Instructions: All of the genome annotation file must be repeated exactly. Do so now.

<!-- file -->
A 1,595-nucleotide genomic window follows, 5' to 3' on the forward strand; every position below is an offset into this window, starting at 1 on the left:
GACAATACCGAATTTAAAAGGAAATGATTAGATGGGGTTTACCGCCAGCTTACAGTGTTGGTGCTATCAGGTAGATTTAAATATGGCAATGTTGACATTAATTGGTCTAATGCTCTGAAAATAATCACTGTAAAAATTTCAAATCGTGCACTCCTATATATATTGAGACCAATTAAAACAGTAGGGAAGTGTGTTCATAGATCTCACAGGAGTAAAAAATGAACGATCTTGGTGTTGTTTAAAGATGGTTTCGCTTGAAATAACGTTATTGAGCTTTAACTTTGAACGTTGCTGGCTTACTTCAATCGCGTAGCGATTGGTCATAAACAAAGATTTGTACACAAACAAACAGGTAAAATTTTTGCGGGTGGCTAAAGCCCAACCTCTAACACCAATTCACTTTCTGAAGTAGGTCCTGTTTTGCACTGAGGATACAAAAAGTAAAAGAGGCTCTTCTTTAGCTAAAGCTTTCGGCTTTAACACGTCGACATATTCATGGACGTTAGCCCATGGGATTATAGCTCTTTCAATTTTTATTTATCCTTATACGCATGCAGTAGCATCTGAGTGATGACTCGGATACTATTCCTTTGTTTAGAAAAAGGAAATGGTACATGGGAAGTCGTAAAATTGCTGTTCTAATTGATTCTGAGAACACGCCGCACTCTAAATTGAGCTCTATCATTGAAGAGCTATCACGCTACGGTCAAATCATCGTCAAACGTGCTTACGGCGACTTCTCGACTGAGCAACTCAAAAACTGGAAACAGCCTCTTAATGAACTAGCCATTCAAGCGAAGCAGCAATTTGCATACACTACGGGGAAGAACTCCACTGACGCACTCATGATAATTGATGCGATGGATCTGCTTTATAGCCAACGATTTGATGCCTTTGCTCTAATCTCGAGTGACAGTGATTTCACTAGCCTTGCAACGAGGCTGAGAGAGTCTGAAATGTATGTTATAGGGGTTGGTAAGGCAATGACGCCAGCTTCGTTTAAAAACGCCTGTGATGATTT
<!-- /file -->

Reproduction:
A 1,595-nucleotide genomic window follows, 5' to 3' on the forward strand; every position below is an offset into this window, starting at 1 on the left:
GACAATACCGAATTTAAAAGGAAATGATTAGATGGGGTTTACCGCCAGCTTACAGTGTTGGTGCTATCAGGTAGATTTAAATATGGCAATGTTGACATTAATTGGTCTAATGCTCTGAAAATAATCACTGTAAAAATTTCAAATCGTGCACTCCTATATATATTGAGACCAATTAAAACAGTAGGGAAGTGTGTTCATAGATCTCACAGGAGTAAAAAATGAACGATCTTGGTGTTGTTTAAAGATGGTTTCGCTTGAAATAACGTTATTGAGCTTTAACTTTGAACGTTGCTGGCTTACTTCAATCGCGTAGCGATTGGTCATAAACAAAGATTTGTACACAAACAAACAGGTAAAATTTTTGCGGGTGGCTAAAGCCCAACCTCTAACACCAATTCACTTTCTGAAGTAGGTCCTGTTTTGCACTGAGGATACAAAAAGTAAAAGAGGCTCTTCTTTAGCTAAAGCTTTCGGCTTTAACACGTCGACATATTCATGGACGTTAGCCCATGGGATTATAGCTCTTTCAATTTTTATTTATCCTTATACGCATGCAGTAGCATCTGAGTGATGACTCGGATACTATTCCTTTGTTTAGAAAAAGGAAATGGTACATGGGAAGTCGTAAAATTGCTGTTCTAATTGATTCTGAGAACACGCCGCACTCTAAATTGAGCTCTATCATTGAAGAGCTATCACGCTACGGTCAAATCATCGTCAAACGTGCTTACGGCGACTTCTCGACTGAGCAACTCAAAAACTGGAAACAGCCTCTTAATGAACTAGCCATTCAAGCGAAGCAGCAATTTGCATACACTACGGGGAAGAACTCCACTGACGCACTCATGATAATTGATGCGATGGATCTGCTTTATAGCCAACGATTTGATGCCTTTGCTCTAATCTCGAGTGACAGTGATTTCACTAGCCTTGCAACGAGGCTGAGAGAGTCTGAAATGTATGTTATAGGGGTTGGTAAGGCAATGACGCCAGCTTCGTTTAAAAACGCCTGTGATGATTT